In 2011, the French group Allard bought the old and listed Hospital Umberto I, the “Hospital Matarazzo”, built in 1904 and located in a disputed real estate region near Avenida Paulista, in the city of São Paulo. The entrepreneur in charge of the enterprise, Alexandre Allard, is known for having created the company consort, which was once a market leader in consumer data, and for renovating the luxurious Royal Monceau hotel in Paris, a meeting place for artists and celebrities. In 2008, before renovating the hotel, Allard threw a “farewell party”, presenting his distinguished guests with hammers and helmets to have fun demolishing the old walls, which won him the award. Strategies of the best event of the year.

Matarazzo City
Broken vases compose “O Abuso da História”, by Héctor Zamora, in “Made By… Feito por Brasileiros”. Photo: Reproduction Pipa Prize.

In Brazil, there was no demolition show, but in 2014 the group organized the exhibition Made By… Made by Brazilians [2], to symbolize the beginning of the project and demarcate its gesture of creativity. With the participation of more than 100 artists and curated by the French Marc Pottier and Pascal Pique and the Canadian Simon Watson, the show raised BRL 3,2 million via the Rouanet Law. Although mostly endorsed by the cultural milieu at that time, the case generated some controversies, such as Cildo Meireles' refusal to participate even after being previously announced. The artist claimed to the press that “if he had known it was going to be a real estate project, he would have asked more questions” [3].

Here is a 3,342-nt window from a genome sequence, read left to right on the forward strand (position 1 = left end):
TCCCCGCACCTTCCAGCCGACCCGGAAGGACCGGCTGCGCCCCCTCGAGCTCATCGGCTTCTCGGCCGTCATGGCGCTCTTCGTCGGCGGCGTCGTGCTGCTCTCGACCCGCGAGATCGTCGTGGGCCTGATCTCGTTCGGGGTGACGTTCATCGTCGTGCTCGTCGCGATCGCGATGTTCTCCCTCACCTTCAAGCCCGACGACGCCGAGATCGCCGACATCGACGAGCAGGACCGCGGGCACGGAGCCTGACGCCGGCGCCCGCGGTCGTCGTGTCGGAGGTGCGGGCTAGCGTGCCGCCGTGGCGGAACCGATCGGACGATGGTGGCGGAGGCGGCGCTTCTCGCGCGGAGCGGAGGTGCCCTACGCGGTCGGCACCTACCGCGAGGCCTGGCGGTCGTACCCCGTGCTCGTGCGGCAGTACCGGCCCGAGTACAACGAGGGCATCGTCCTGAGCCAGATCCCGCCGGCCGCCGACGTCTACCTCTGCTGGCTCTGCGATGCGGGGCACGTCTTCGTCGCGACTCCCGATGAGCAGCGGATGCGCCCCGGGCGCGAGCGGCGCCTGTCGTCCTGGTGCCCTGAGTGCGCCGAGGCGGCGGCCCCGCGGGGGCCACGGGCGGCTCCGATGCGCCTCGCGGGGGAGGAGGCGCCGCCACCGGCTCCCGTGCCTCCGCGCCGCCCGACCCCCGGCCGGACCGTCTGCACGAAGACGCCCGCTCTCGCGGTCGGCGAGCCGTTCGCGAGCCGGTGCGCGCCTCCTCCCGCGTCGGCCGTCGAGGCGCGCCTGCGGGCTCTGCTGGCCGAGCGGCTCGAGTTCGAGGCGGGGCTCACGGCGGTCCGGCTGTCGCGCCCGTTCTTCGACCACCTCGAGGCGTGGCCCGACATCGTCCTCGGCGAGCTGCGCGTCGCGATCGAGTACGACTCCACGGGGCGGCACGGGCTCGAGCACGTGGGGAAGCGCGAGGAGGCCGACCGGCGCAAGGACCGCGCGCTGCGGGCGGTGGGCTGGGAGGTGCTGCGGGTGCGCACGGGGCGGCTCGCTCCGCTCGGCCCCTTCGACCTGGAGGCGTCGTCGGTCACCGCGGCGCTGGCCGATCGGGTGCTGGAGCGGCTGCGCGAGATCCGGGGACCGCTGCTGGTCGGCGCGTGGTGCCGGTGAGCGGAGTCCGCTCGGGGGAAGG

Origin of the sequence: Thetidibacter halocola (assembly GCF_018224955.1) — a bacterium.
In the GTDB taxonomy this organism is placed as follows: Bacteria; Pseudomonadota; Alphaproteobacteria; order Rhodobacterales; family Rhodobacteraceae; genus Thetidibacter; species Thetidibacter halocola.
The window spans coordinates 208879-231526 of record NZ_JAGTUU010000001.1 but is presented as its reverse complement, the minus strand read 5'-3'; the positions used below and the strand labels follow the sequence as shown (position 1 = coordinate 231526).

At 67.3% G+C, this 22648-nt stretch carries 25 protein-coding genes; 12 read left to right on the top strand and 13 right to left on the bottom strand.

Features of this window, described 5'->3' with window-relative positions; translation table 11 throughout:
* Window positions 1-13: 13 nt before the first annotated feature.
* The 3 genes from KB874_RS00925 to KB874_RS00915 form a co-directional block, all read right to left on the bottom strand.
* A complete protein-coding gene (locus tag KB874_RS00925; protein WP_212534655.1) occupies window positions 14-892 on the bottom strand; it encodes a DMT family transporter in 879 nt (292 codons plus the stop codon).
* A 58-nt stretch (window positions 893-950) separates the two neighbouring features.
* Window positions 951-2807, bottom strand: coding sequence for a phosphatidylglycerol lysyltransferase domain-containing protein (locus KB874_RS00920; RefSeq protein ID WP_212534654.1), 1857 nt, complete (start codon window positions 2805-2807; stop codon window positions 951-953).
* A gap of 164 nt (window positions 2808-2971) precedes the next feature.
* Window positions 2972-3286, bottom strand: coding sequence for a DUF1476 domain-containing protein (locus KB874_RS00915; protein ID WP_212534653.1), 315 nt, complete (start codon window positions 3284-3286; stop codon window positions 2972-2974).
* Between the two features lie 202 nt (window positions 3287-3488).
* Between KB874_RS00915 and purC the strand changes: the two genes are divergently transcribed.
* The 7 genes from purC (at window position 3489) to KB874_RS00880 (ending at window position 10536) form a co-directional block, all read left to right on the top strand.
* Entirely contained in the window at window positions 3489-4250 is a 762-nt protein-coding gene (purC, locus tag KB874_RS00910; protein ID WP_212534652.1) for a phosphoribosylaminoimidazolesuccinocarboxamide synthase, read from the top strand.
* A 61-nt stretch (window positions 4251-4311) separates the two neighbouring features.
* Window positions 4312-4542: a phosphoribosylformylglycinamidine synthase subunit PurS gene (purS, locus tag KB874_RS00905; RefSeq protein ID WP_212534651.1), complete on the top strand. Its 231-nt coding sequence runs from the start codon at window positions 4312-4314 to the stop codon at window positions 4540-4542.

It was just a foreshadowing of the magnitude of the project, which also includes a luxury commercial area and the largest private park in São Paulo. No wonder the title of the project is “City Matarazzo”. The promise is that there it will be possible to experience a kind of private city equipped with the best services and free from the ruin of the world. In February of this year, the project announced a partnership with Banco Bradesco to inaugurate the “Casa Bradesco de Criatividade”, including a sumptuous exhibition space. Curated by Marcello Dantas, the program aims to bring the disputed international names in large-scale commissioned projects, starting with Anish Kapoor [4]. In addition, emerging and established artists are being invited to produce permanent projects for the complex, in order to make the City a constant experience of beauty, inspiration and transcendence.

In an interview with Forbes, the French millionaire spoke about art: “There is nothing more poetic than the creative process. I love it when I see someone in a music studio working on how to put the notes together, I love fashion, I've created some fabulous brands, I love it when I see someone preparing a show. I am a lover of the creative process because I believe it will save the world.” [5]

It is certainly not for me here to doubt his touching sensitivity, but there is something more to his speech. I believe that for Allard, the creative process will not save the world, it will save capitalism. Precisely because there is nothing more neoliberal than the premise of “creativity”. In the case of Cidade Matarazzo, one of the roles of art is to produce a sense of inclusion and representation that is far from reflecting the structural logic of the enterprise. Once again, the equation is simple: the presence of artistic practice is an advertising resource to value and justify the business, perhaps “immunize” it.